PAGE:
Tuesday, August 15, 2017

Dracula and Frankenstein's Monster

I had only set out to draw Adam, but I already had a design in mind for Dracula...  so why not.

Adam is an interesting challenge to visualize.  Frankenstein "selected his features as beautiful," so I tried to draw his face with normal human proportions (perhaps his jaw is a bit less deep than it ought to be).  The result doesn't give nearly as big and boxy an aspect as I'm used to seeing him drawn with.  Also, I understand him as basically looking like an anatomy chart with skin shrivelled so tight that it doesn't properly conceal the tissues underneath.  In my first attempt, I thought I delineated the neck muscles too clearly, as if he had no skin at all there; this version, by contrast, almost looks normal.  Perhaps it's not possible to do justice to the fine detail that really makes Adam as disturbing as he's supposed to be, with just a pencil at this scale.  I ought to do a closer-up drawing of just his face at some point.

Dracula is much easier to draw.  He's given a very detailed and clear description, and, although he has inhuman features like pointed ears, his overall impression is that of a normal human, which is ironic because he's not one at all, whereas Adam is.  So there isn't the issue of trying to capture anything subtle or truly unusual.

Tuesday, May 9, 2017

Peace, man

I dished this 14ga. brass circle several years ago and never decided what to do with it.  Last week, the idea hit me.

The front is etched with ferric chloride (a full hour this time) and patinated with some other kind of ferric compound, probably nitrate.

The back has a one-piece, fibula-style pin, secured with plenty of silver solder.  The back and front are finished with a polyurethane varnish to try and preserve the burnished finish for a while.

Since my casual jacket right now is an old surplus jacket (a Swedish M59, to be specific) I figured some peacenik regalia would balance it out a bit.

Monday, April 10, 2017

Small belt knife

This is my new personal knife - and, insofar as I "need" one (only for small tasks like opening and cutting up boxes), likely the only one I'll ever need outside the kitchen or art projects.

It's made to an 18th-century Scottish aesthetic to go with some of my other projects, scaled down to the size of what we would now call a patch knife*.  The blade geometry isn't correct for the 18th century, since it's a modern Lauri blade from Finland, but this was the best I could find in a bare blade without going custom.  (Judging from every photo I've ever seen, real 18th-century knives had a triangular "backed" cross section.)  Specifically, it's the 80mm Lauri stainless blade distributed in the U.S. by Ragnar Forge.  This is a heavy blade for its size at roughly 1/8 inch thick, designed for whittling and general work.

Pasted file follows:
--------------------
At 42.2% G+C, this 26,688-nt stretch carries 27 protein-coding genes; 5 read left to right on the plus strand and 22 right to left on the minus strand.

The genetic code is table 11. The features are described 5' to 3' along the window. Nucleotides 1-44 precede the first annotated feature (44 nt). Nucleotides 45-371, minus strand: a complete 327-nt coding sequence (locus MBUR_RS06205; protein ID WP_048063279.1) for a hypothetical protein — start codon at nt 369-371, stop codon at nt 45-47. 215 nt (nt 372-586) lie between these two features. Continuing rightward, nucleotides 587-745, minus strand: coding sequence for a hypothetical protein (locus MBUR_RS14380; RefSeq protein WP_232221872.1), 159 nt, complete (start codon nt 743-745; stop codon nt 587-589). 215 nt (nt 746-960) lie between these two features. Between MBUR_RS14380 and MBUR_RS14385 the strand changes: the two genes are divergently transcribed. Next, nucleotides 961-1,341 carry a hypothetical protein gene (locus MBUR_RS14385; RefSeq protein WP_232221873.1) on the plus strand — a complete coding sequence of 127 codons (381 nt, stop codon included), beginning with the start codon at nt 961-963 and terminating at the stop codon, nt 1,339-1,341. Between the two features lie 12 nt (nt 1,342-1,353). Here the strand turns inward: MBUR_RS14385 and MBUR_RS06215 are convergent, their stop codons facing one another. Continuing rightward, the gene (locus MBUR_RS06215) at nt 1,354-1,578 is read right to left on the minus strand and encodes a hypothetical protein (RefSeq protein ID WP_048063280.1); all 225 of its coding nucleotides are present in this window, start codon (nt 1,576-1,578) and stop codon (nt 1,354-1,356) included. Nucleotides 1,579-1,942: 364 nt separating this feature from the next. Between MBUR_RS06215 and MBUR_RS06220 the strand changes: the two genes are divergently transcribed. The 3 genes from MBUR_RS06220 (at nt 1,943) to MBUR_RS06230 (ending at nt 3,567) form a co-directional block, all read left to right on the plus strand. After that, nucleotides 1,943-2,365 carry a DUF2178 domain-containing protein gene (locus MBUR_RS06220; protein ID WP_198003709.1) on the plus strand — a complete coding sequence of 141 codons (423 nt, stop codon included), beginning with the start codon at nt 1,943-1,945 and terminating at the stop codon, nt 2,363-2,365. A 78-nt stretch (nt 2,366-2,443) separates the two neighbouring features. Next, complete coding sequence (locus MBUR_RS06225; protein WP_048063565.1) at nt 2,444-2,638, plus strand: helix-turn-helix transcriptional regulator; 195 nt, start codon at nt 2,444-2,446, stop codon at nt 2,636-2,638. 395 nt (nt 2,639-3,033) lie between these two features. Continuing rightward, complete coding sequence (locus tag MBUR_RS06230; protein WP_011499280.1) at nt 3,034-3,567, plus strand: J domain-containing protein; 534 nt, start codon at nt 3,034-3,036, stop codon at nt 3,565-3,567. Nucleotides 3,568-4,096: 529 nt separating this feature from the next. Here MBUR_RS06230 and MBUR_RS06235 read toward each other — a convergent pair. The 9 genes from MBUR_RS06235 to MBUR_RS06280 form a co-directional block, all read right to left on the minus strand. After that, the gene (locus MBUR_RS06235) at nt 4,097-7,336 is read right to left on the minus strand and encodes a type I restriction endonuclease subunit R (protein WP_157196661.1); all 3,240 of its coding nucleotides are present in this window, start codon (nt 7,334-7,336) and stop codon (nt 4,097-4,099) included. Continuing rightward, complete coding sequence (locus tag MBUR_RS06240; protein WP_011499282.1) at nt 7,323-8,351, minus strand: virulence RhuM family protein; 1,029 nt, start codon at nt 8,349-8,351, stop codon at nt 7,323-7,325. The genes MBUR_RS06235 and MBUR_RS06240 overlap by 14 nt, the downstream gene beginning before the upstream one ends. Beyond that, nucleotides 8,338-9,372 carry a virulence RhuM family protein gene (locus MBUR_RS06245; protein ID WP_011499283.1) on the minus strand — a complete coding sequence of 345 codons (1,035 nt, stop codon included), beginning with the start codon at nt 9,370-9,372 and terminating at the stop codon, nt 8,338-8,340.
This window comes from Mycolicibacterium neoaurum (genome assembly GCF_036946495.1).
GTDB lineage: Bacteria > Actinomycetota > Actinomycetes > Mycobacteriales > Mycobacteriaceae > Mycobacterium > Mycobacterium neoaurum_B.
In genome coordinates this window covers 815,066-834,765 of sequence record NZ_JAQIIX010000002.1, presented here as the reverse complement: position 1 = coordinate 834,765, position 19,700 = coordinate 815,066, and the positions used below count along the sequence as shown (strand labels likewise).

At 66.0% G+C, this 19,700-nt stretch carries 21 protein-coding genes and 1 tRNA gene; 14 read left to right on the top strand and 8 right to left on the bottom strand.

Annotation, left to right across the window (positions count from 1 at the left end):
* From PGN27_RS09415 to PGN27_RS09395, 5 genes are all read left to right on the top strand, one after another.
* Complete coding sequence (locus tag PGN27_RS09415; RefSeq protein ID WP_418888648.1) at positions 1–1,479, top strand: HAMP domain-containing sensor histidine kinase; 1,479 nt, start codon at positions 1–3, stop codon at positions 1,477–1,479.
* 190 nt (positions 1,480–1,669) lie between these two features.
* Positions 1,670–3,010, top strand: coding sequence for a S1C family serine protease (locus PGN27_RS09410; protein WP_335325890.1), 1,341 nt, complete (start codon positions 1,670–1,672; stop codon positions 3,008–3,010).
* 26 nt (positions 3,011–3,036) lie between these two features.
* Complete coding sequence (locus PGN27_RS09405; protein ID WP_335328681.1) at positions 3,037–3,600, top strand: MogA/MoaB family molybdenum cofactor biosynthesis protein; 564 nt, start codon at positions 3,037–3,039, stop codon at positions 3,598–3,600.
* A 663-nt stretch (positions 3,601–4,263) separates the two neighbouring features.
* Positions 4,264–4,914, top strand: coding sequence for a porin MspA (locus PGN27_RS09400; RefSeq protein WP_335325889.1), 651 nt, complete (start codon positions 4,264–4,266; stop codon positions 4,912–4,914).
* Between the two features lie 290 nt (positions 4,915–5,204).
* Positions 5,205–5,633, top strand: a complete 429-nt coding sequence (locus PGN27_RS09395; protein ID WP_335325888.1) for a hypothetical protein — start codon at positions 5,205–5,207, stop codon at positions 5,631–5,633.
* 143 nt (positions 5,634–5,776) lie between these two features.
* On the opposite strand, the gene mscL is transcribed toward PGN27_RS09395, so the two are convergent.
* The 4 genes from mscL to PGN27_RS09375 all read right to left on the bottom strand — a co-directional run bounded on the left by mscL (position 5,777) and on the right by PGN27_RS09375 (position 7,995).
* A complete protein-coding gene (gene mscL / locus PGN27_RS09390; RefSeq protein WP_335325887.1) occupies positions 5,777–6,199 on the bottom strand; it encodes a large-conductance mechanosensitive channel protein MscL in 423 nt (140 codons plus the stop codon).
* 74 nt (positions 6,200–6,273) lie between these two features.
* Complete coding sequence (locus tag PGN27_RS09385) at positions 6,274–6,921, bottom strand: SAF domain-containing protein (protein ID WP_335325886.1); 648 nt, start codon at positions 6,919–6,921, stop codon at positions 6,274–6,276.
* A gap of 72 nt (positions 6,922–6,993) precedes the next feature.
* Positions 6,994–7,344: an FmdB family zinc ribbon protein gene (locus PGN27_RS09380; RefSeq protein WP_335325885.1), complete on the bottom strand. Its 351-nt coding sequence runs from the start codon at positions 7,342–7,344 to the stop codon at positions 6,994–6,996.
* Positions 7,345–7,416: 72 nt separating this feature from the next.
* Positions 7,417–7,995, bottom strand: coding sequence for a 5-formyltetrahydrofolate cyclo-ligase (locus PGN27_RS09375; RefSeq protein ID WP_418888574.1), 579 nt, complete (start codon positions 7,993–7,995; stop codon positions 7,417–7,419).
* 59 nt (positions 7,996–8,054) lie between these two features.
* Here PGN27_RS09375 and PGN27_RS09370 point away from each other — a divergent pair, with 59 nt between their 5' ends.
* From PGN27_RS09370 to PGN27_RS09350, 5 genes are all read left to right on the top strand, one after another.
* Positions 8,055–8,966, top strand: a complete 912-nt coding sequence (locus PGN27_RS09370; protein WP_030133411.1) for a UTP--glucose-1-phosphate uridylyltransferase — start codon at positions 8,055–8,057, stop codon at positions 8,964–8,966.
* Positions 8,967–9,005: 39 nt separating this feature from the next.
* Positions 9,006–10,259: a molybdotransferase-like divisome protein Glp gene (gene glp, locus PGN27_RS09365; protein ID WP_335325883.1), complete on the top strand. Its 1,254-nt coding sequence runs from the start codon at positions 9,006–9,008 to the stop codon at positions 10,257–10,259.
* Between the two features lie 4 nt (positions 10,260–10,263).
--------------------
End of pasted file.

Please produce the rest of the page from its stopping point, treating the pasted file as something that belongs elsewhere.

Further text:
I modified the blade, grinding the tang upward on the edge side and the spine down a bit on the back, so the tang is off-center and the blade has a little shoulder.  Also, it transitions to slightly rounded at the very base so as not to leave any corners sticking out where it meets the ferrule.  Lastly, of course, the traditional jimping which is supposed to add grip when pinching the spine to work on delicate tasks.

The blade came with mirror polish but also a faint ribbed surface which I assume resulted from the initial factory grind.  I sanded and polished it to a near-satin finish that didn't quite manage to get rid of the ribbing, but obscured it somewhat.

The ferrule is a copper plumbing end cap.  These are made circular with slightly rounded ends, but annealing and a few minutes with a hammer give it a roughly oval cross section and flat top.  More challenging was the brass plating.  The old lye-zinc trick, used to give pennies a zinc plating which is then heated to fuse with the copper coin and produce a yellow brass coating, only produced any significant deposition on the spots where the ferrule was in direct contact with the zinc dust.  Worked great on a penny I, though.  I theorize this process doesn't really work except on thin, flat objects.  (Also I had a bit of a cough after the attempt; maybe the lye fumes hurt my throat?)

What worked better was electroplating, using two AAA batteries in a battery holder and a much more benign mixture of zinc, vinegar, sugar and epsom salt in a one-quart plastic yogurt carton.  The ferrule plated in seconds, polished up to a nice silver and produced a solid brass finish when heated.

The grip is American walnut with linseed oil.  I threaded the tang and ground down a brass hex nut to secure it, and assembled with epoxy for good measure.  Lastly, the sheath is good old vegetable-tanned leather, though a bit lumpy because I'm not very good at skiving, dyed brown and polished with shoe wax.  It fitted loose, but I shrank it with soaking and judicious warming over a heater (which I understand can ruin a sheath if done to excess - thankfully in this case it worked out.)

* A number of Scottish knives are preserved that resemble a mashup between a Highland dirk and a chef's knife, typically having a triangular blade and hafted with antler or carved wood, as on one thought to have been recovered from the field of Culloden.  These are sometimes identified today with the knife referred to in literature as a sgian achlais.